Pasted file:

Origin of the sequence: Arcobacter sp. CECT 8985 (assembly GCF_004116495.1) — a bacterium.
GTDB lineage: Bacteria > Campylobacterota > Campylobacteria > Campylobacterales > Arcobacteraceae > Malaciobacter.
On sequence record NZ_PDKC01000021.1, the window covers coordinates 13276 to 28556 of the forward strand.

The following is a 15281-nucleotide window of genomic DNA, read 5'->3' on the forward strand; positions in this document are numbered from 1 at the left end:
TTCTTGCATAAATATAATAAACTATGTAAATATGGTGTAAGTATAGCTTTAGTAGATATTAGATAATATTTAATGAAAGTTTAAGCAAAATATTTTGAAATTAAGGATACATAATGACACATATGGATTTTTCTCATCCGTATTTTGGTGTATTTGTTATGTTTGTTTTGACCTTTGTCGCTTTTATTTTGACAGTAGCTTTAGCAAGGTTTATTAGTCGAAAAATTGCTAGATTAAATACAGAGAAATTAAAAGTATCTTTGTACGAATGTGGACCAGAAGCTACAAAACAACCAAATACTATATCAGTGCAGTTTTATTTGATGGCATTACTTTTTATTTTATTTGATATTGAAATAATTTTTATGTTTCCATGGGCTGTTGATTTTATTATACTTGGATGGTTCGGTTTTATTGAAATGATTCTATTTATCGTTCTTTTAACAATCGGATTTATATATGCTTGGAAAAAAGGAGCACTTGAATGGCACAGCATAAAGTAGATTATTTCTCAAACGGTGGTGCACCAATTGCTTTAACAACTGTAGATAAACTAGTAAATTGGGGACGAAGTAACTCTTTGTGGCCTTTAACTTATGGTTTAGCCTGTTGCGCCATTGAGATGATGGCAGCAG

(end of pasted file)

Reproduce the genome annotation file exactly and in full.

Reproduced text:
Origin of the sequence: Arcobacter sp. CECT 8985 (assembly GCF_004116495.1) — a bacterium.
GTDB lineage: Bacteria > Campylobacterota > Campylobacteria > Campylobacterales > Arcobacteraceae > Malaciobacter.
On sequence record NZ_PDKC01000021.1, the window covers coordinates 13276 to 28556 of the forward strand.

The following is a 15281-nucleotide window of genomic DNA, read 5'->3' on the forward strand; positions in this document are numbered from 1 at the left end:
TTCTTGCATAAATATAATAAACTATGTAAATATGGTGTAAGTATAGCTTTAGTAGATATTAGATAATATTTAATGAAAGTTTAAGCAAAATATTTTGAAATTAAGGATACATAATGACACATATGGATTTTTCTCATCCGTATTTTGGTGTATTTGTTATGTTTGTTTTGACCTTTGTCGCTTTTATTTTGACAGTAGCTTTAGCAAGGTTTATTAGTCGAAAAATTGCTAGATTAAATACAGAGAAATTAAAAGTATCTTTGTACGAATGTGGACCAGAAGCTACAAAACAACCAAATACTATATCAGTGCAGTTTTATTTGATGGCATTACTTTTTATTTTATTTGATATTGAAATAATTTTTATGTTTCCATGGGCTGTTGATTTTATTATACTTGGATGGTTCGGTTTTATTGAAATGATTCTATTTATCGTTCTTTTAACAATCGGATTTATATATGCTTGGAAAAAAGGAGCACTTGAATGGCACAGCATAAAGTAGATTATTTCTCAAACGGTGGTGCACCAATTGCTTTAACAACTGTAGATAAACTAGTAAATTGGGGACGAAGTAACTCTTTGTGGCCTTTAACTTATGGTTTAGCCTGTTGCGCCATTGAGATGATGGCAGCAG